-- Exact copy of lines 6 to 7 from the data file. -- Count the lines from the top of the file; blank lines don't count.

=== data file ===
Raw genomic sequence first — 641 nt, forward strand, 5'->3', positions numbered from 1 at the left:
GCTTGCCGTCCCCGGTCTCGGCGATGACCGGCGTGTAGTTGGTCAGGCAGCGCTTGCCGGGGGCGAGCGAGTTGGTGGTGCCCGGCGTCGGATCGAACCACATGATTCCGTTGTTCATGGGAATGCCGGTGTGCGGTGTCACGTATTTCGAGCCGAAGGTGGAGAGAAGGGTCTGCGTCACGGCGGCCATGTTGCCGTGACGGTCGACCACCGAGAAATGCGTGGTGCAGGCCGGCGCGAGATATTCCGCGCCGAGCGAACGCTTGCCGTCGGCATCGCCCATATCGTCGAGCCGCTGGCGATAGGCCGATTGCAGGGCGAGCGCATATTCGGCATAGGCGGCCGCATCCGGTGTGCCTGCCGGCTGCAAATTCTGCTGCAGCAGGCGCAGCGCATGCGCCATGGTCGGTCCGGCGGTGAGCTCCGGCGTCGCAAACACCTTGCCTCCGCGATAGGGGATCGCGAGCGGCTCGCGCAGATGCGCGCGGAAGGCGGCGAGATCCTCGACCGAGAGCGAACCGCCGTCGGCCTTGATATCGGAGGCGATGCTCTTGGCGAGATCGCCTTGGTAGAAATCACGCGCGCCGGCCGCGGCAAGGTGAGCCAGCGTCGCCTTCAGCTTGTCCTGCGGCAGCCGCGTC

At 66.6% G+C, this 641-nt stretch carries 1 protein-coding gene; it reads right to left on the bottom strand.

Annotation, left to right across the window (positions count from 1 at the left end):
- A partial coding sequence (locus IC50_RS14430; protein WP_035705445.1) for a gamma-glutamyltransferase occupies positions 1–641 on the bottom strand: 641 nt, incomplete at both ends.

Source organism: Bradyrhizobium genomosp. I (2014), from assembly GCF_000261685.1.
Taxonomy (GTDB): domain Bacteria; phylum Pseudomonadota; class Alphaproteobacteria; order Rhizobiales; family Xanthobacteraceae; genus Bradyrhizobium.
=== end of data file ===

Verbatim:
Source organism: Bradyrhizobium genomosp. I (2014), from assembly GCF_000261685.1.
Taxonomy (GTDB): domain Bacteria; phylum Pseudomonadota; class Alphaproteobacteria; order Rhizobiales; family Xanthobacteraceae; genus Bradyrhizobium.